Events, Featured, Library Resources

World Tai Chi & QiGong Day

By Mike Magilligan, Reference Librarian, Lincoln Center

An elderly Chinese man practice a QiGong exercise routine in a park in Beijing on October 18, 2011. ©UPI

On the last Saturday of April in parks and cities all around the globe an annual celebration of Tai Chi and QiGong takes place. Practitioners gather in groups or solo to perform and celebrate these ancient traditional exercises that blend Martial Arts with Medicinal and Spiritual lineages. The free flowing movements aimed at helping circulate internal energy can be focused with an emphasis on Martial Art/Self defense applications (Tai Chi) or on meditative and medicinal benefits (QiGong). That is not to say that Tai Chi cannot be medicinal or meditative and a more descriptive analogy would be to think of them as two sides of the same coin. These traditions date back thousands of years and are deeply imbued with the Daoist philosophy of Yin and Yang theory which allows  practitioners a deeper meaning to the movements they perform and a day once a year when they get to celebrate!

T’ai Chi circa 1940: A Chinese man performing the martial art of t’ai chi chu’an, in the Forbidden City, Beijing (Peking). (Photo by Keystone/Getty Images) ©Hulton Archive

For a deeper dive on this subject and to celebrate World Tai Chi & QiGong Day here’s some highlights from our Ebooks collection that will allow a better understanding of this subject.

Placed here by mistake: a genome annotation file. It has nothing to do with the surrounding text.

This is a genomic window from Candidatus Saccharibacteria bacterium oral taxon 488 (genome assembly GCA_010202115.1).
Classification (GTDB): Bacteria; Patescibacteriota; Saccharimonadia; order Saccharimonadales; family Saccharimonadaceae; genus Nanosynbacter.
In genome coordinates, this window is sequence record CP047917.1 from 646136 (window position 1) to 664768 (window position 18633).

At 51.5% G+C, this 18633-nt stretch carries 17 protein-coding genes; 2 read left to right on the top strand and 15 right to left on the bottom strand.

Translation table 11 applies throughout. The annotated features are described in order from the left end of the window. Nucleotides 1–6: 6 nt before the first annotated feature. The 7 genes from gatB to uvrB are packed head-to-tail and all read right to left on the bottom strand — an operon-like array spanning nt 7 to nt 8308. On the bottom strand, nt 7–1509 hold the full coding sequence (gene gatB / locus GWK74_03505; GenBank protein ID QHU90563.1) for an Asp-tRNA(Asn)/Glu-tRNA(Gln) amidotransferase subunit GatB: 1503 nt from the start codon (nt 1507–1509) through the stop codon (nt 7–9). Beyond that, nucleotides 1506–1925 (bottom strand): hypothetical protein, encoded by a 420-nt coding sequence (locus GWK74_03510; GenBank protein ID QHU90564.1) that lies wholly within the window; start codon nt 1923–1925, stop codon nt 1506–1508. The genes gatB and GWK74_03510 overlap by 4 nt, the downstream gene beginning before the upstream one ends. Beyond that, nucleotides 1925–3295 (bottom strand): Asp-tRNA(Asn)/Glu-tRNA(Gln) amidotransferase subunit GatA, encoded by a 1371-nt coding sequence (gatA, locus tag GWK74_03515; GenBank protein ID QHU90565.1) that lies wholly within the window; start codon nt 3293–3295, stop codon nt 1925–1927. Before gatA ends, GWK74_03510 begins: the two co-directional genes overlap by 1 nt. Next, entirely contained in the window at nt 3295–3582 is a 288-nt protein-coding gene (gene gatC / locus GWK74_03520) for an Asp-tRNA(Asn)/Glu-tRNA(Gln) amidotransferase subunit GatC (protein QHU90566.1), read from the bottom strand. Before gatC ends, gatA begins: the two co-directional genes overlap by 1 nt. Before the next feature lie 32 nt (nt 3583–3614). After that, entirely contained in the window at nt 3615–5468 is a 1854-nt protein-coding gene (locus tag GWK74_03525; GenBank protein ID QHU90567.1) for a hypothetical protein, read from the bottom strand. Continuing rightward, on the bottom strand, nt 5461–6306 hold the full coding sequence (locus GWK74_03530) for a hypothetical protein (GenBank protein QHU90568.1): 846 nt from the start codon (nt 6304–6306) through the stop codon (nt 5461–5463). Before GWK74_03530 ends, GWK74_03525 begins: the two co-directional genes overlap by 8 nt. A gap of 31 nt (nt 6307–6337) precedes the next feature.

Traditional Chinese Exercises by Jianmei Qu is broken into two parts and gives a comprehensive overview of both Tai/Chi and Qi Gong. Part one focuses on the origins of Qi Gong and gives an informative overview of Traditional Chinese Medicine (TCM), its relation to QiGong and how to maximize the correlation between the two. The second part focuses on teaching the traditional Yang 24, which is one of the most popular sets of movements (form) in all of Tai Chi and a must know foundation piece.

Don’t let this title fool you as this book for seated QiGong and Tai Chi will have challenging and beneficial moves no matter your experience level. This book also gives a good overview of TCM before it goes into the seated QiGong set and then seated Tai Chi movements that come from the Yang form. A great feature of this book is a section on useful acupressure points and how to use them in treatment of ailments from the physical to mental.

More academic in scope, Lost Tʻai-Chi Classics from the Late Chʻing Dynasty by Douglas Wile looks at the origins of Tai Chi and explores its evolution into different regional styles and the Masters who passed this tradition on to their disciples in an oral tradition. This book analyzes the classic historical texts and discusses the stylistic differences that delineate the major schools from one another while providing basic form applications.

Weapon training is a big part of the Tai Chi tradition and the sword (Jian) is considered the gold standard within this art form. This book gives an historical overview of the sword tradition with an illustrated teaching guide to the basic rudiments and the complete 32 movement Yang Sword Form. This is the most popular sword form and the benchmark form used in international competitions. With handy diagrams for foot placement and detailed instructions this book is a valuable resource for all interested in this field.

World Tai Chi & QiGong Day is this Saturday, April 27th. Consider taking a break from your Saturday studies, head to the park, and get in on the action of this exciting event.

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